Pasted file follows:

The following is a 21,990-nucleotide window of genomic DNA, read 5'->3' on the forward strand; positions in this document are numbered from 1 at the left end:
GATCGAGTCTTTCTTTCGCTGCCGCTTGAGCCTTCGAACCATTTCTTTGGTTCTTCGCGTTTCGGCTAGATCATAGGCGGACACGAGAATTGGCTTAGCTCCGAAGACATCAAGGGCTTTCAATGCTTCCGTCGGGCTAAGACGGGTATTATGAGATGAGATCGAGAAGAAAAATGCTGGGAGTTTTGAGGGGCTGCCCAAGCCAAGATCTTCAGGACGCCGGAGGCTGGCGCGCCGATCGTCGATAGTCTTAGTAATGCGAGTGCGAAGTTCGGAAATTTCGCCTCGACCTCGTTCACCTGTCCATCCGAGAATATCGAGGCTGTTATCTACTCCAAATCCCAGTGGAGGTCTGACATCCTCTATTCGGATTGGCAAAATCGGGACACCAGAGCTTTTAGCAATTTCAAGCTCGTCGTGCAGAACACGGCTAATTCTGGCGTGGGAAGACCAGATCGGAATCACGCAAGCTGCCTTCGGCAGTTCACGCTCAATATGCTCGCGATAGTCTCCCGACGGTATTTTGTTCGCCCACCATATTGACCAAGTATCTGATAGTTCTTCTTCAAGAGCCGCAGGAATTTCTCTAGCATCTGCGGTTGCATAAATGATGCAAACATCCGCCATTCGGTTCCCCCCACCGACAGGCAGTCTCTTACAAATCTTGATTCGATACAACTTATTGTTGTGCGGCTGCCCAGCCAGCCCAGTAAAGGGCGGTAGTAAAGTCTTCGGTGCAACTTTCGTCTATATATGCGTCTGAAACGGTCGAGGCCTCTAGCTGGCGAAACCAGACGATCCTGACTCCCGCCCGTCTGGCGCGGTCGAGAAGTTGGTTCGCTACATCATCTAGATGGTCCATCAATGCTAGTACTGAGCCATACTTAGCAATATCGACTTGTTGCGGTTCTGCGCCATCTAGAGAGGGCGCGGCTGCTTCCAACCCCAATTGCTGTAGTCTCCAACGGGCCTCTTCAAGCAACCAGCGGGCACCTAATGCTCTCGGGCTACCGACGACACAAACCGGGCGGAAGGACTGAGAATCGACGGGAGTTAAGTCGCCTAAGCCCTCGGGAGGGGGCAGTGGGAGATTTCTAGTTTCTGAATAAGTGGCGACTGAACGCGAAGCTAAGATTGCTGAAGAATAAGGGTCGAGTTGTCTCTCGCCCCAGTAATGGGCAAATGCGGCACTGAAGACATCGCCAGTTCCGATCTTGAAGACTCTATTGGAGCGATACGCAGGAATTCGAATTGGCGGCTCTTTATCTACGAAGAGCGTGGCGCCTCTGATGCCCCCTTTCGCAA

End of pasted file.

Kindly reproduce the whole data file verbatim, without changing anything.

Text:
The following is a 21,990-nucleotide window of genomic DNA, read 5'->3' on the forward strand; positions in this document are numbered from 1 at the left end:
GATCGAGTCTTTCTTTCGCTGCCGCTTGAGCCTTCGAACCATTTCTTTGGTTCTTCGCGTTTCGGCTAGATCATAGGCGGACACGAGAATTGGCTTAGCTCCGAAGACATCAAGGGCTTTCAATGCTTCCGTCGGGCTAAGACGGGTATTATGAGATGAGATCGAGAAGAAAAATGCTGGGAGTTTTGAGGGGCTGCCCAAGCCAAGATCTTCAGGACGCCGGAGGCTGGCGCGCCGATCGTCGATAGTCTTAGTAATGCGAGTGCGAAGTTCGGAAATTTCGCCTCGACCTCGTTCACCTGTCCATCCGAGAATATCGAGGCTGTTATCTACTCCAAATCCCAGTGGAGGTCTGACATCCTCTATTCGGATTGGCAAAATCGGGACACCAGAGCTTTTAGCAATTTCAAGCTCGTCGTGCAGAACACGGCTAATTCTGGCGTGGGAAGACCAGATCGGAATCACGCAAGCTGCCTTCGGCAGTTCACGCTCAATATGCTCGCGATAGTCTCCCGACGGTATTTTGTTCGCCCACCATATTGACCAAGTATCTGATAGTTCTTCTTCAAGAGCCGCAGGAATTTCTCTAGCATCTGCGGTTGCATAAATGATGCAAACATCCGCCATTCGGTTCCCCCCACCGACAGGCAGTCTCTTACAAATCTTGATTCGATACAACTTATTGTTGTGCGGCTGCCCAGCCAGCCCAGTAAAGGGCGGTAGTAAAGTCTTCGGTGCAACTTTCGTCTATATATGCGTCTGAAACGGTCGAGGCCTCTAGCTGGCGAAACCAGACGATCCTGACTCCCGCCCGTCTGGCGCGGTCGAGAAGTTGGTTCGCTACATCATCTAGATGGTCCATCAATGCTAGTACTGAGCCATACTTAGCAATATCGACTTGTTGCGGTTCTGCGCCATCTAGAGAGGGCGCGGCTGCTTCCAACCCCAATTGCTGTAGTCTCCAACGGGCCTCTTCAAGCAACCAGCGGGCACCTAATGCTCTCGGGCTACCGACGACACAAACCGGGCGGAAGGACTGAGAATCGACGGGAGTTAAGTCGCCTAAGCCCTCGGGAGGGGGCAGTGGGAGATTTCTAGTTTCTGAATAAGTGGCGACTGAACGCGAAGCTAAGATTGCTGAAGAATAAGGGTCGAGTTGTCTCTCGCCCCAGTAATGGGCAAATGCGGCACTGAAGACATCGCCAGTTCCGATCTTGAAGACTCTATTGGAGCGATACGCAGGAATTCGAATTGGCGGCTCTTTATCTACGAAGAGCGTGGCGCCTCTGATGCCCCCTTTCGCAA